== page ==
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VIX: An Accurate Predictor of Market Direction

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VIX: An Accurate Predictor of Market Direction

In spite of the fact that the VIX is a prediction of option volatility and not a measure of actual or historical movement in the S&P 500, it is extremely reflective of whether the index is heading up or down. 

What is the VIX, and how can it be so eerily accurate?

What Do Investors Mean by the VIX?

The VIX belongs to the Chicago Board Options Exchange. 

It is their Implied Volatility Index. 

It is based on how high or low options’ premiums are on the S&P 500 index.

It is sometimes known as the fear index, as it is considered highly reflective of how nervous investors are about market volatility at any given time.

When premiums are high, so is the VIX—as investors are worried about volatility—and the S&P 500 tends to be low at those times. 

When premiums are low, so is the VIX—as people tend to be more relaxed about volatility—and the S&P 500 tends to be high at those times. 

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Here is a chart from the CBOE’s website illustrating the correlation:

vixintro1

As you can see, while the lines are no mirror reflections of each other, they aren’t that far from it.  When one goes up, the other generally goes down.

The website gets even more specific with a table which represents twelve years’ worth of trading days.

It explains that each number in the table is the number of trading days that each index closed either up or down. 

It points out that they closed opposite from one another somewhere in the neighborhood of 80% of the time. 

That is a very strong statistical correlation.

But Wait, There’s More….

Even more strangely, the VIX is an excellent predictor of short-term volatility, perhaps the best the stock market has to offer.

How it Works

The index measures the puts that investors write during periods of stress in a bear market and goes up as those puts increase. 

It also measures the calls people write during bullish periods and goes down as they increase. 

By measuring the actions of millions of people, the index succeeds in giving investors a pretty good idea of the attitude of the market as a whole.

When the VIX Was Down (And Investors Were Complacent)

Meta Stock Professional via investopedia

s&p vs vix

The above chart shows a time when the VIX (the bottom line of the chart) was exceedingly low—all of the blue arrows show it dipping to 20 or below.  The corresponding red arrows on the S&P 500 index (the top line of the chart) show peaks at those exact times.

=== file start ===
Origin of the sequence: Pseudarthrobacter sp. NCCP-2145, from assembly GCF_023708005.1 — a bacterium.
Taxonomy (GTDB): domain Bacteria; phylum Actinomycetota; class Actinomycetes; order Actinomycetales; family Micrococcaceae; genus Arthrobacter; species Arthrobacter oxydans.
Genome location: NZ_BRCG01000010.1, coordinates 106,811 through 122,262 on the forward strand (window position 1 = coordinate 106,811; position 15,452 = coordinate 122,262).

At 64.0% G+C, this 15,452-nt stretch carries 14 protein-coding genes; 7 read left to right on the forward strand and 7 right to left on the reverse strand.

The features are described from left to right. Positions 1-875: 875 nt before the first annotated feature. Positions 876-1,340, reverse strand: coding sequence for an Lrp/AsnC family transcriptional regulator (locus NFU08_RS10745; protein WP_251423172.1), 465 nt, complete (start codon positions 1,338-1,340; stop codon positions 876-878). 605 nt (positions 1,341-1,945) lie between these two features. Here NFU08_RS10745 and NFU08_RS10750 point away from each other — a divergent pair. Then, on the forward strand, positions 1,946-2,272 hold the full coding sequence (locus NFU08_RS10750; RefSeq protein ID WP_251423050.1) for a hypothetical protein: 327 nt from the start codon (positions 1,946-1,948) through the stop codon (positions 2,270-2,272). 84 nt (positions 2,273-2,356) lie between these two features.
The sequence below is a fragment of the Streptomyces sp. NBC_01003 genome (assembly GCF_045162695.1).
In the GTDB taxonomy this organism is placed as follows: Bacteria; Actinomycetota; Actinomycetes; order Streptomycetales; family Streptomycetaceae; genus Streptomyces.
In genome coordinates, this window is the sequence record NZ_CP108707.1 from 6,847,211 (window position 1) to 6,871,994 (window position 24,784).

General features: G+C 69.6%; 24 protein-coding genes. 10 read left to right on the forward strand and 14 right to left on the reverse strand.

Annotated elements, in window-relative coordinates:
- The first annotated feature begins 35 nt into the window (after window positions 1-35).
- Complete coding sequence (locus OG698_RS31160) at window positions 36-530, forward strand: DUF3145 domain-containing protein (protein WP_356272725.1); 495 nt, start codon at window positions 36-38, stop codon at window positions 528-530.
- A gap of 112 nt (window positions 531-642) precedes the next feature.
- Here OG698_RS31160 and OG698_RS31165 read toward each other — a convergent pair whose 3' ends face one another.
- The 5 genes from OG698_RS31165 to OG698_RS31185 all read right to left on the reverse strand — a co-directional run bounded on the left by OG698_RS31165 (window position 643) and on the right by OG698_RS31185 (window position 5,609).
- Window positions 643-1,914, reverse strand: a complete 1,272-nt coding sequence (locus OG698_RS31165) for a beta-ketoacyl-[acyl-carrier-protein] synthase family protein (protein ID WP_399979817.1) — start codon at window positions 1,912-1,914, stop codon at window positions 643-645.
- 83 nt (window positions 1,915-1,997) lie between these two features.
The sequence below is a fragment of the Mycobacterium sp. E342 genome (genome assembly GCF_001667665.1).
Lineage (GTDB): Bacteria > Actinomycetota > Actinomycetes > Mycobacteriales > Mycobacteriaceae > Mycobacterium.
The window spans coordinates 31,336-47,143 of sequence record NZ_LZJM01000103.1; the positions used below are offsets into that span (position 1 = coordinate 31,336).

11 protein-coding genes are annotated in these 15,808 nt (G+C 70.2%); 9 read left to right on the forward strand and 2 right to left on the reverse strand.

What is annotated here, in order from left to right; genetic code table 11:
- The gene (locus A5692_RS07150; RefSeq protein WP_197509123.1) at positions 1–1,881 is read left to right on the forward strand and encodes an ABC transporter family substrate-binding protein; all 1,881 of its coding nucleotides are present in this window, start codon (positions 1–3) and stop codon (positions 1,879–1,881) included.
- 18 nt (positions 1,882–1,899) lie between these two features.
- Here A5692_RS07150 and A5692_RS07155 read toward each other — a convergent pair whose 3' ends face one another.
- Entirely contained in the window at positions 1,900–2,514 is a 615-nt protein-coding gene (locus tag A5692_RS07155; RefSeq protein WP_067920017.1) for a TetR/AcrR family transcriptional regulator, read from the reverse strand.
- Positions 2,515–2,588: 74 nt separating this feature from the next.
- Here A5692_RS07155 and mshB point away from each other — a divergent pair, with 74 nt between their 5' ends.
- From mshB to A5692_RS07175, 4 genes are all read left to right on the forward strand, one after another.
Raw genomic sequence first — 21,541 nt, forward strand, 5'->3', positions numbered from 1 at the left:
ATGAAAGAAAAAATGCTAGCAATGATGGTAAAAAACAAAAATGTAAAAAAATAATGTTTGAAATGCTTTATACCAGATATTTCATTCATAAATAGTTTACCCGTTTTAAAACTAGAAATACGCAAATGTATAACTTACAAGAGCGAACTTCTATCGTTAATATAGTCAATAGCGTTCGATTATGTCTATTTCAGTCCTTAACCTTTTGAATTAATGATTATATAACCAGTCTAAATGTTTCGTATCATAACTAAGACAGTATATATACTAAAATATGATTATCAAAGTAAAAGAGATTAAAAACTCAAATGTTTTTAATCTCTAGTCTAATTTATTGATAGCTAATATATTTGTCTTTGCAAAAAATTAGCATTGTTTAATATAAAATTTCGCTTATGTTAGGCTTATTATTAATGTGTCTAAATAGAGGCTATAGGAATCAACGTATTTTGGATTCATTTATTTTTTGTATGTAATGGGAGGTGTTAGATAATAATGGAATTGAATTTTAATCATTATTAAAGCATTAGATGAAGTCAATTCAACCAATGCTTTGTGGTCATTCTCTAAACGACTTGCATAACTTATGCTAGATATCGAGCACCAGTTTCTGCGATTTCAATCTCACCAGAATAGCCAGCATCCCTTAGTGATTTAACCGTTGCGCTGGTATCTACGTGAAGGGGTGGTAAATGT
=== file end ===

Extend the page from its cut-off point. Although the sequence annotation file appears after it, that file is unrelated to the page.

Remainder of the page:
Again, while the lines are not perfectly opposite one another, there is a clear trend in that direction.

Another thing to notice is that every time the VIX dipped below twenty, investors proceeded to sell, as evidenced by the long dip directly after each S&P 500 peak. 

It seems that the VIX may be a reliable indicator of sell-offs as well—as though investors have come to recognize that below twenty is maximum complacency with the market and have decided to sell at the peak.

How Investors Put the VIX to Use

Since the VIX is inverse to the S&P 500 so much of the time, investors often use VIX products to hedge. 

That way, if the S&P 500 crashes, they have protection in the form of a product that is likely to be heading skyward.

Available VIX Investing Opportunities:

  • ETFs and ETNs
  • CBOE Futures
  • CBOE Options
  • It is not possible to invest in the VIX itself, due to the nature of its calculations

Investors Also, of Course, Use the VIX to Make Predictions

  • VIX may be used in deciding whether to write a covered call for a stock
  • VIX may be used in deciding whether to write a put for a stock
  • VIX may be used for any decision that must take short-term market performance into account

The VIX’s Inverse Relation to the S&P 500 May Be Merely a Happy Accident

Originally, the intent of the VIX was to measure potential volatility and thus help options’ traders make more informed decisions about the level of risks they were taking. 

It was Robert Whaley of Vanderbilt University who began to realize that measuring volatility in the S&P 500 would indicate when investors were nervous about a possible downturn. 

It was only a short leap from there to the realization that the VIX was a powerful tool for predicting the market’s short-term performance.

To wrap it up

In the world of the stock market, nothing is certain, and everything can turn on a dime. 

However, it has become a near certainty in many investors’ minds that when the S&P 500 turns, the VIX will turn in the opposite direction.

Its high and low numbers are surprisingly accurate indicators of what the market will do in the next month, and when it reaches a certain low, it’s a very good indication that people are about to sell in droves. 

All in all, it’s a miraculous little index and one that every investor should keep their eye on.

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